The disgraced former CEO of the Mt Gox bitcoin exchange, Mark Karpeles, has defeated overwhelming odds by being found not guilty of all but one charge leveled against him by Japan prosecutors, who typically enjoy a 99% conviction rate.
The charges, which, according to CNN, included data falsification, embezzlement and aggravated breach of trust, stem from the collapse of Mt Gox in early 2015, about one year after close to $500 million dollars in bitcoins disappeared off the exchange.
Karpeles, who was convicted of and received a 4-year suspended sentence for falsifying exchange data, has maintained his innocence regarding the embezzlement charges since his arrest in 2015.
Karpeles admitted to taking personal loans out of exchange funds but maintained the 850 000 bitcoins stolen from Mt Gox were removed by hackers.
Over 30 000 investors lost money when Mt Gox collapsed.
One of them, engineer Kim Nilsson, claimed to have traced some of the bitcoins removed from the exchange to accounts held by Russian national Alexander Vinnik.
Vinnik has been in prison in Greece since July 2017 and is currently at the centre of an extradition tug-of-war between the US, France, and Russia.
The countries have alleged Vinnik conducted frauds and money laundering while administering the London-based bitcoin exchange, BTC-e.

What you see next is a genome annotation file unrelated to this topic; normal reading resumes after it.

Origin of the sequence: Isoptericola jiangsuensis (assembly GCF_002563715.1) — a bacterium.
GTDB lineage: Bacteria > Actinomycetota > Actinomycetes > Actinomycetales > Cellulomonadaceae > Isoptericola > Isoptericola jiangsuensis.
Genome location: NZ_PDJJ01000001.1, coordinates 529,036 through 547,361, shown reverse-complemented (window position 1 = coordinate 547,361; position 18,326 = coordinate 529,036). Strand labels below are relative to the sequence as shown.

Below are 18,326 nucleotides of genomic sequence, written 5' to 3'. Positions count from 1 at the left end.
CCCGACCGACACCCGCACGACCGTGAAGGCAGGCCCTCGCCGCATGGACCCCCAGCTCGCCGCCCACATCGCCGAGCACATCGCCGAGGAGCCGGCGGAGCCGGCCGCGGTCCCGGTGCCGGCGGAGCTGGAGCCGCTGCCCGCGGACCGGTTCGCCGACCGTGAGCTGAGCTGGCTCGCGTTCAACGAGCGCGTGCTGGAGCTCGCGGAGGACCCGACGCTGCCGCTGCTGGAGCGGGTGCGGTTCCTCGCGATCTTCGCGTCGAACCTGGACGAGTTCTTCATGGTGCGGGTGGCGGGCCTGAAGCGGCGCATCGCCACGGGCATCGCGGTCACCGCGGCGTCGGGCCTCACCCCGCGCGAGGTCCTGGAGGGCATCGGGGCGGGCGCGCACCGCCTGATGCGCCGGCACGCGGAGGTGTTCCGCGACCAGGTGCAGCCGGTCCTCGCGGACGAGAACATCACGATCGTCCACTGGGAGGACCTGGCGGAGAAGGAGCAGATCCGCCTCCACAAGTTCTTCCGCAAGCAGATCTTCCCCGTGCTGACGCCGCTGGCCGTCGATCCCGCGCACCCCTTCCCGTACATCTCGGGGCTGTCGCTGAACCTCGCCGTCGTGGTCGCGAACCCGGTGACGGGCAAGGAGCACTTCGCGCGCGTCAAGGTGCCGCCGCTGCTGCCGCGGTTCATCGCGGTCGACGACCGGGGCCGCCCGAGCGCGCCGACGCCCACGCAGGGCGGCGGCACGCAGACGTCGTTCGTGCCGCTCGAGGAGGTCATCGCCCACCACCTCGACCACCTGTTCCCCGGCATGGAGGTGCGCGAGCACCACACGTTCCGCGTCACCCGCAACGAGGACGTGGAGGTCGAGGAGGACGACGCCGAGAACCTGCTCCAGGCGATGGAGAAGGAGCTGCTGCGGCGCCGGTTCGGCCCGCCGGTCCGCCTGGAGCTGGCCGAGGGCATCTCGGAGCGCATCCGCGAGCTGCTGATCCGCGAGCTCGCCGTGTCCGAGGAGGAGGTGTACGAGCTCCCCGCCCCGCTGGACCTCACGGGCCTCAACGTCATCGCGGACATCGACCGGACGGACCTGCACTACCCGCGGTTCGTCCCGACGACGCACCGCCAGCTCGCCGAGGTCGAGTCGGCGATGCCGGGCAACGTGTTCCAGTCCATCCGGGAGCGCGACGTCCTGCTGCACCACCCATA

American officials reportedly also believe Vinnik may have processed some of the bitcoins used by Russian intelligence to fund Russian interference in the 2016 American presidential election.
Karpeles’ extraordinary acquittal on the embezzlement charges means he will spend no additional time in jail as long as he avoids criminal activity/arrest for the next four years.
Karpeles spent 11 months in Japan prisons and has claimed he was interrogated by Japanese for 50 days straight following his arrest.
Although Karpeles has been exonerated regarding the embezzlement, he will likely be remembered for general incompetence and disregard.
Karpeles reportedly falsified records at Mt Gox in order to fund his party lifestyle and provide temporary solvency to the exchange as it struggled to cover operating expenses.
A former Mt. Gox employee has also described the Mt Gox’s trading platform software as “spaghetti code,” and Karpeles has been accused of spending more time trying to establish a bitcoin-friendly French restaurant in Tokyo than attending to the exchange affairs as it collapsed.